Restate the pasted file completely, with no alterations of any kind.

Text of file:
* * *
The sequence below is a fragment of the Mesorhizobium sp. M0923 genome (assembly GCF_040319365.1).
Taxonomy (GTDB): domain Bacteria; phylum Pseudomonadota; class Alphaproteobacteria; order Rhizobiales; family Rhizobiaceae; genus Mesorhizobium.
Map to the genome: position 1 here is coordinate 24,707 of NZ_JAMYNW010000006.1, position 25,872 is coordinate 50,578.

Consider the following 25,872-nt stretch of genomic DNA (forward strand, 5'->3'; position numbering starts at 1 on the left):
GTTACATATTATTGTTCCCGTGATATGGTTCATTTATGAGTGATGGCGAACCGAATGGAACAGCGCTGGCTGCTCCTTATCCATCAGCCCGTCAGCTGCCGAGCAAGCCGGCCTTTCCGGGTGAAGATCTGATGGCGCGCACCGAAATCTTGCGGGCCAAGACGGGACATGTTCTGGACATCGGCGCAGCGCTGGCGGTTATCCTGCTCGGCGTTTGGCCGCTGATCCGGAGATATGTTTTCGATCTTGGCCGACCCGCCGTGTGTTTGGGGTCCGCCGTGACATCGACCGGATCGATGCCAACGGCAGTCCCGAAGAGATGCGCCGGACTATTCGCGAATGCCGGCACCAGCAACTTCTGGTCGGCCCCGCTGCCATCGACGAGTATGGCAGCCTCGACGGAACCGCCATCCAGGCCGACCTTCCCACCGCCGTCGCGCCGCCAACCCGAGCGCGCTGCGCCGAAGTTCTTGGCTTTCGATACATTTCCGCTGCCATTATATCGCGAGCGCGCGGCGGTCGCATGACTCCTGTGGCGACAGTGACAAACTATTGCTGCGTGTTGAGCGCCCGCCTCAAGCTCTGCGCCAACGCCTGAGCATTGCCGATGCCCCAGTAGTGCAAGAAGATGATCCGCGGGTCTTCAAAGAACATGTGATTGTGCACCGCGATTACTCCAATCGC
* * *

The sequence below is a fragment of the Mesorhizobium sp. M0923 genome (assembly GCF_040319365.1).
Taxonomy (GTDB): domain Bacteria; phylum Pseudomonadota; class Alphaproteobacteria; order Rhizobiales; family Rhizobiaceae; genus Mesorhizobium.
Map to the genome: position 1 here is coordinate 24,707 of NZ_JAMYNW010000006.1, position 25,872 is coordinate 50,578.

Consider the following 25,872-nt stretch of genomic DNA (forward strand, 5'->3'; position numbering starts at 1 on the left):
GTTACATATTATTGTTCCCGTGATATGGTTCATTTATGAGTGATGGCGAACCGAATGGAACAGCGCTGGCTGCTCCTTATCCATCAGCCCGTCAGCTGCCGAGCAAGCCGGCCTTTCCGGGTGAAGATCTGATGGCGCGCACCGAAATCTTGCGGGCCAAGACGGGACATGTTCTGGACATCGGCGCAGCGCTGGCGGTTATCCTGCTCGGCGTTTGGCCGCTGATCCGGAGATATGTTTTCGATCTTGGCCGACCCGCCGTGTGTTTGGGGTCCGCCGTGACATCGACCGGATCGATGCCAACGGCAGTCCCGAAGAGATGCGCCGGACTATTCGCGAATGCCGGCACCAGCAACTTCTGGTCGGCCCCGCTGCCATCGACGAGTATGGCAGCCTCGACGGAACCGCCATCCAGGCCGACCTTCCCACCGCCGTCGCGCCGCCAACCCGAGCGCGCTGCGCCGAAGTTCTTGGCTTTCGATACATTTCCGCTGCCATTATATCGCGAGCGCGCGGCGGTCGCATGACTCCTGTGGCGACAGTGACAAACTATTGCTGCGTGTTGAGCGCCCGCCTCAAGCTCTGCGCCAACGCCTGAGCATTGCCGATGCCCCAGTAGTGCAAGAAGATGATCCGCGGGTCTTCAAAGAACATGTGATTGTGCACCGCGATTACTCCAATCGC